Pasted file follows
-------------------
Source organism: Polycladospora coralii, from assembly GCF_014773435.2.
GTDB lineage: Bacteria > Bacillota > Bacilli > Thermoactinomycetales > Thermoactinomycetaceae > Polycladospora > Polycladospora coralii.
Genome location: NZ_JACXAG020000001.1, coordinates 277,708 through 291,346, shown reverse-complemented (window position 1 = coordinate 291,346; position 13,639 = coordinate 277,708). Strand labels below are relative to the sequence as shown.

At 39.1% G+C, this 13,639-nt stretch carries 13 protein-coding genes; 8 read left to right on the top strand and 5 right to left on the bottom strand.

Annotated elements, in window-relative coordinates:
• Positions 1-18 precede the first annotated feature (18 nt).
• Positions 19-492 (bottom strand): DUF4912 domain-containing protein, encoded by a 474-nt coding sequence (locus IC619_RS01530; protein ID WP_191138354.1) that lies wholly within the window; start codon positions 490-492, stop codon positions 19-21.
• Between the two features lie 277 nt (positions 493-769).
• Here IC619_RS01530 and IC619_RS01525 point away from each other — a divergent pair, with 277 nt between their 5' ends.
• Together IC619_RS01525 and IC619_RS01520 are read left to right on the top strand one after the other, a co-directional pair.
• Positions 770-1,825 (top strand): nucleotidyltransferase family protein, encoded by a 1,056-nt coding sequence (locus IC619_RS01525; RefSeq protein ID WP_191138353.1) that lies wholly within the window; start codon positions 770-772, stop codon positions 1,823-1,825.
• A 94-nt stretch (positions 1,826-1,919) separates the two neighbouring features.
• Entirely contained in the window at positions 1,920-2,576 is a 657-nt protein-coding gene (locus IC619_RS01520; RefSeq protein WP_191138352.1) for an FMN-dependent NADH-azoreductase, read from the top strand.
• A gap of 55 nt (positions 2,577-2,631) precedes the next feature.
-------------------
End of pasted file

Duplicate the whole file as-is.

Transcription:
Source organism: Polycladospora coralii, from assembly GCF_014773435.2.
GTDB lineage: Bacteria > Bacillota > Bacilli > Thermoactinomycetales > Thermoactinomycetaceae > Polycladospora > Polycladospora coralii.
Genome location: NZ_JACXAG020000001.1, coordinates 277,708 through 291,346, shown reverse-complemented (window position 1 = coordinate 291,346; position 13,639 = coordinate 277,708). Strand labels below are relative to the sequence as shown.

At 39.1% G+C, this 13,639-nt stretch carries 13 protein-coding genes; 8 read left to right on the top strand and 5 right to left on the bottom strand.

Annotated elements, in window-relative coordinates:
• Positions 1-18 precede the first annotated feature (18 nt).
• Positions 19-492 (bottom strand): DUF4912 domain-containing protein, encoded by a 474-nt coding sequence (locus IC619_RS01530; protein ID WP_191138354.1) that lies wholly within the window; start codon positions 490-492, stop codon positions 19-21.
• Between the two features lie 277 nt (positions 493-769).
• Here IC619_RS01530 and IC619_RS01525 point away from each other — a divergent pair, with 277 nt between their 5' ends.
• Together IC619_RS01525 and IC619_RS01520 are read left to right on the top strand one after the other, a co-directional pair.
• Positions 770-1,825 (top strand): nucleotidyltransferase family protein, encoded by a 1,056-nt coding sequence (locus IC619_RS01525; RefSeq protein ID WP_191138353.1) that lies wholly within the window; start codon positions 770-772, stop codon positions 1,823-1,825.
• A 94-nt stretch (positions 1,826-1,919) separates the two neighbouring features.
• Entirely contained in the window at positions 1,920-2,576 is a 657-nt protein-coding gene (locus IC619_RS01520; RefSeq protein WP_191138352.1) for an FMN-dependent NADH-azoreductase, read from the top strand.
• A gap of 55 nt (positions 2,577-2,631) precedes the next feature.